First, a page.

The Legend of Zelda: The Wind Waker
Game Info
Official Website
ESRB Rating
The Good

• Awesome graphics package
• Great dungeons to explore
• Lots of techniques and equipment to use
• Tingle Tuner is a nice addition to game

The Bad

• In-game camera can use some work
• A little on the easy side


The newest installment in the Legend of Zelda series, the first for the Gamecube, has already had a long and contentious history, well before its release here in the states. When screenshots of the game's new cartoony design surfaced, many staunch fans rose up in arms over the stylistic change. Given time, many learned to accept the change. No matter how the game looks, though, it is still, at its core, a Legend of Zelda game, and that alone carries a level of expected quality that Nintendo has managed to deliver.

The game begins on Outset Island, where the young boy, Link, celebrates his coming of age. As is tradition, he gains a green outfit that celebrates the legendary Hero of Time, who saved the world many years ago. When Link's sister is kidnapped by a large bird, he goes to free her, only to discover that she's not the only girl kidnapped and that once again, the world is in danger. At that point, he must travel around the world to gain magical pearls to aid in his quest.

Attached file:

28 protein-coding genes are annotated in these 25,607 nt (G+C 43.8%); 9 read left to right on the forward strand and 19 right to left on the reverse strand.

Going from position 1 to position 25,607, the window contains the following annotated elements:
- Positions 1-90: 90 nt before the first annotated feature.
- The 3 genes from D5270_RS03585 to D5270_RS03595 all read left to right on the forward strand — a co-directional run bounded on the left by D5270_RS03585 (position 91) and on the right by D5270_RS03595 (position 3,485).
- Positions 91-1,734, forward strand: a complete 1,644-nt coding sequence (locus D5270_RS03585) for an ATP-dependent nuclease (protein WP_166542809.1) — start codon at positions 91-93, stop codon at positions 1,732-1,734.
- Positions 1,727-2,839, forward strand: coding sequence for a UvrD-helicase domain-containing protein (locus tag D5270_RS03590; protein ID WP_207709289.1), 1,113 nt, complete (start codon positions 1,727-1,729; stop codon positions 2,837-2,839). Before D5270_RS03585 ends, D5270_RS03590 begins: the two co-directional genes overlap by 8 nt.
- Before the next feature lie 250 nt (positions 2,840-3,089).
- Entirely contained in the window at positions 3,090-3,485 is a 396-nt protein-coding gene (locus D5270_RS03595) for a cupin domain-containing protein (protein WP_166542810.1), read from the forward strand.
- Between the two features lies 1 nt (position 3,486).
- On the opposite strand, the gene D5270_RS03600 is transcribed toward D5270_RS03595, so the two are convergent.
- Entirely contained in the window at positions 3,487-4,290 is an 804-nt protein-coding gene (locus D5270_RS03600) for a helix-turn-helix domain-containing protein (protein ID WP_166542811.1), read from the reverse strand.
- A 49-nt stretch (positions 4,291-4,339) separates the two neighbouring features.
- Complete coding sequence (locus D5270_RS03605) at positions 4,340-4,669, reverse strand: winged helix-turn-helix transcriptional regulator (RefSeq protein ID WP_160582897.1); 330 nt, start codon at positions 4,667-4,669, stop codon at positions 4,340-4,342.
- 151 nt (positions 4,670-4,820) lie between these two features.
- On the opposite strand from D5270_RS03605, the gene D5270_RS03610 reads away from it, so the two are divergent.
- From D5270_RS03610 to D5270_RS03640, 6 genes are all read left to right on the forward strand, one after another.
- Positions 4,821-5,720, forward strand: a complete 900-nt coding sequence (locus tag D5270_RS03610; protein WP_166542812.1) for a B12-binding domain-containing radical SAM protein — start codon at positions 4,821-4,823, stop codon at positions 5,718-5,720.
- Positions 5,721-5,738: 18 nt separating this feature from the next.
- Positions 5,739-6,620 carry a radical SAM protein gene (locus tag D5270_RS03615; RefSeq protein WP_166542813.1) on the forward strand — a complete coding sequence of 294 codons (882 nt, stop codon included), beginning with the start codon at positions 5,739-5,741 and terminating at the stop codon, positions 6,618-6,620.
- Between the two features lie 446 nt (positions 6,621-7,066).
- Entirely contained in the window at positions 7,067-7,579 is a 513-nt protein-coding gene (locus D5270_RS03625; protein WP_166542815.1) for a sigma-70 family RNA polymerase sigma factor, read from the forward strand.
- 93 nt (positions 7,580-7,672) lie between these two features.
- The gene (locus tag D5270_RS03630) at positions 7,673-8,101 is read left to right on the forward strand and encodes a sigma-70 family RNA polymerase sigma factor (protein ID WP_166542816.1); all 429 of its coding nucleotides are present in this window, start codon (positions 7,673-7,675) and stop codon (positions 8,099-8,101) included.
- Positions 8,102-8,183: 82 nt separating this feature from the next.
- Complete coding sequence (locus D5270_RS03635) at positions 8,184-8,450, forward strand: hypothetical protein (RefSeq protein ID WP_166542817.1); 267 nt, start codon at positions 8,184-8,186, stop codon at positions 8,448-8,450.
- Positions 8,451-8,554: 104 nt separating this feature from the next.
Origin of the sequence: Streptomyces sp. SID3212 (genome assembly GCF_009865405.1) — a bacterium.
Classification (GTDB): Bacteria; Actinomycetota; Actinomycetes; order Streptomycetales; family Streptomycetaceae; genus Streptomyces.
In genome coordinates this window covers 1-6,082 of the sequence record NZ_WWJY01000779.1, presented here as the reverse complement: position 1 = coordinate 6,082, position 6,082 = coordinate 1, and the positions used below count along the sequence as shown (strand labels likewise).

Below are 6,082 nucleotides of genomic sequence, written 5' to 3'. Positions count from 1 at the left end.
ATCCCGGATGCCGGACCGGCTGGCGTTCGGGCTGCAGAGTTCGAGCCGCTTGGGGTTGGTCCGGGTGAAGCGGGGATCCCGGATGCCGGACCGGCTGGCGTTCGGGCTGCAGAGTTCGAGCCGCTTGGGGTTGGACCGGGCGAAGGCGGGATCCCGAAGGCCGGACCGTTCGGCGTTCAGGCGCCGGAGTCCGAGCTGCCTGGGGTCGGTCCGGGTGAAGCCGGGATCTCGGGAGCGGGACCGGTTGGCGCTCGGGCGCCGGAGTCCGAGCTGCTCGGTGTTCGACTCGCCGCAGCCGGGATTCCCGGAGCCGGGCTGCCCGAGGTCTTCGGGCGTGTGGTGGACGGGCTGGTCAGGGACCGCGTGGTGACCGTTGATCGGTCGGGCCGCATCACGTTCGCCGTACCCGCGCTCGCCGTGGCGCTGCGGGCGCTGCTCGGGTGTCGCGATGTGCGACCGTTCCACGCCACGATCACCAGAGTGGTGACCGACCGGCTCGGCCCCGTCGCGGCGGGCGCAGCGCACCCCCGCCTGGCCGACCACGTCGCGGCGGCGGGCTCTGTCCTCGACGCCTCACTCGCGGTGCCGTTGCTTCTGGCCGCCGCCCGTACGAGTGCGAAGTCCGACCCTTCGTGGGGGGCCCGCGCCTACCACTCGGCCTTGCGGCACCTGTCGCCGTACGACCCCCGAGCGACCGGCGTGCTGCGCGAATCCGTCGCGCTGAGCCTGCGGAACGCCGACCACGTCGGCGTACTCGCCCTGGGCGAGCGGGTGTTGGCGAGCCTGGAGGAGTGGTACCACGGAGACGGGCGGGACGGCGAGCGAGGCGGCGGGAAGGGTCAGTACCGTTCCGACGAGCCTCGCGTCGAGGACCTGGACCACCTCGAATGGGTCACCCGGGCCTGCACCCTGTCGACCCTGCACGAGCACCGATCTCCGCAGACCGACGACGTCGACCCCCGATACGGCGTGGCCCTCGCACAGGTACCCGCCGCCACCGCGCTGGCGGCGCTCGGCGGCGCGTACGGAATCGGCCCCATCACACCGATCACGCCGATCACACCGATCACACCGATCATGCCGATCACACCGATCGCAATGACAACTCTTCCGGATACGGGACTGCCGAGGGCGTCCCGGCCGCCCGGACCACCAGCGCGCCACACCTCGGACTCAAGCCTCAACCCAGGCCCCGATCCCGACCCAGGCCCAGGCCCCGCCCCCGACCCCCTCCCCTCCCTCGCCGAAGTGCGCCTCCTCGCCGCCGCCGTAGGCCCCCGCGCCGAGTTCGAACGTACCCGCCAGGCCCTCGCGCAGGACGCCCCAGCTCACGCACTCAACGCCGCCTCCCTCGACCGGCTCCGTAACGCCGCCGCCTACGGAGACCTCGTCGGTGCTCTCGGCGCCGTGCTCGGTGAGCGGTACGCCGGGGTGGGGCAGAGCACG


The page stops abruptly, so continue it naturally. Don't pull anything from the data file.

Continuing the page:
The core gameplay behind The Wind Waker is much like previous Legend of Zelda titles. Link has both sword and shield and a wide range of abilities to aid him in fighting enemies. The L-Button allows you to lock onto targets, the B-Button serves as an attack button and the R-Button allows you to block with your shield. During a fight you can use both the A and B-Buttons to perform a variety of techniques, allowing for some in-depth strategy to combat. The further you get into the game, the more challenging enemies become. You'll find yourself needing to figure out each enemy's weakness and exploiting it to win. Along with Link's fighting techniques, he has the ability to crouch and crawl and even has a limited ability to swim. He can also pick up many items throughout each area, like pots, sticks, bombs and even the weapons of fallen foes. Throw in some stealth elements that don't seem to get used too much after the first dungeon and Link has more than enough moves to get through the game.

Along the way, you will find a number of items and equipment essential in moving on. Each new item, like the grappling hook, Deku Leaf or boomerang, has multiple uses and proves to be necessary in defeating enemies, passing through the dungeon and even defeating nearby bosses. Players will need to equip the items on either the X, Y or Z-Buttons and during gameplay, press the corresponding button to use them. Two of the more interesting items you gain through the game are the Wind Waker and the Tingle Tuner. The Wind Waker is a magical baton that allows you to change the flow of the wind by performing the notes of a song with the C-stick. You can also change the tempo and volume of the song with the analog stick. Using the Wind Waker is essential in traveling on the open see and even gaining access to certain locations with the use of the Deku Leaf. On the other hand, the Tingle Tuner, which requires you connect your Gameboy Advance to use, is not essential to the game, but is still nice to play with. When using the device, you can have Tingle use items, locate secrets in the game or even look at the dungeon map even if you don't have one. You can even play a limited two-player with the aid of a friend using Tingle.